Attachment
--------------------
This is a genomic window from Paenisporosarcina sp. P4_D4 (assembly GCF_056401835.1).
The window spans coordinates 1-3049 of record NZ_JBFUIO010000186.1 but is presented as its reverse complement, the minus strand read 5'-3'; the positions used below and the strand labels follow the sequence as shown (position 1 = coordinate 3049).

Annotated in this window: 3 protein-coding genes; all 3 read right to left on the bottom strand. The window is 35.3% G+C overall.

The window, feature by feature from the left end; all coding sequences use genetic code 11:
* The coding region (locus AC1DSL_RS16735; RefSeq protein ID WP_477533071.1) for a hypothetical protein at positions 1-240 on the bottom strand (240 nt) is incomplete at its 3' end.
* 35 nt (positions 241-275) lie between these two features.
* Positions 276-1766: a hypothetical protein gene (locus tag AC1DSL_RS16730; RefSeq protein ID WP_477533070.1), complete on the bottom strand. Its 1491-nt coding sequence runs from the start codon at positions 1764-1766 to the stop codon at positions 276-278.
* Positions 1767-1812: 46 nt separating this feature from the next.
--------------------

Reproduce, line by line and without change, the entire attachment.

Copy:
This is a genomic window from Paenisporosarcina sp. P4_D4 (assembly GCF_056401835.1).
The window spans coordinates 1-3049 of record NZ_JBFUIO010000186.1 but is presented as its reverse complement, the minus strand read 5'-3'; the positions used below and the strand labels follow the sequence as shown (position 1 = coordinate 3049).

Annotated in this window: 3 protein-coding genes; all 3 read right to left on the bottom strand. The window is 35.3% G+C overall.

The window, feature by feature from the left end; all coding sequences use genetic code 11:
* The coding region (locus AC1DSL_RS16735; RefSeq protein ID WP_477533071.1) for a hypothetical protein at positions 1-240 on the bottom strand (240 nt) is incomplete at its 3' end.
* 35 nt (positions 241-275) lie between these two features.
* Positions 276-1766: a hypothetical protein gene (locus tag AC1DSL_RS16730; RefSeq protein ID WP_477533070.1), complete on the bottom strand. Its 1491-nt coding sequence runs from the start codon at positions 1764-1766 to the stop codon at positions 276-278.
* Positions 1767-1812: 46 nt separating this feature from the next.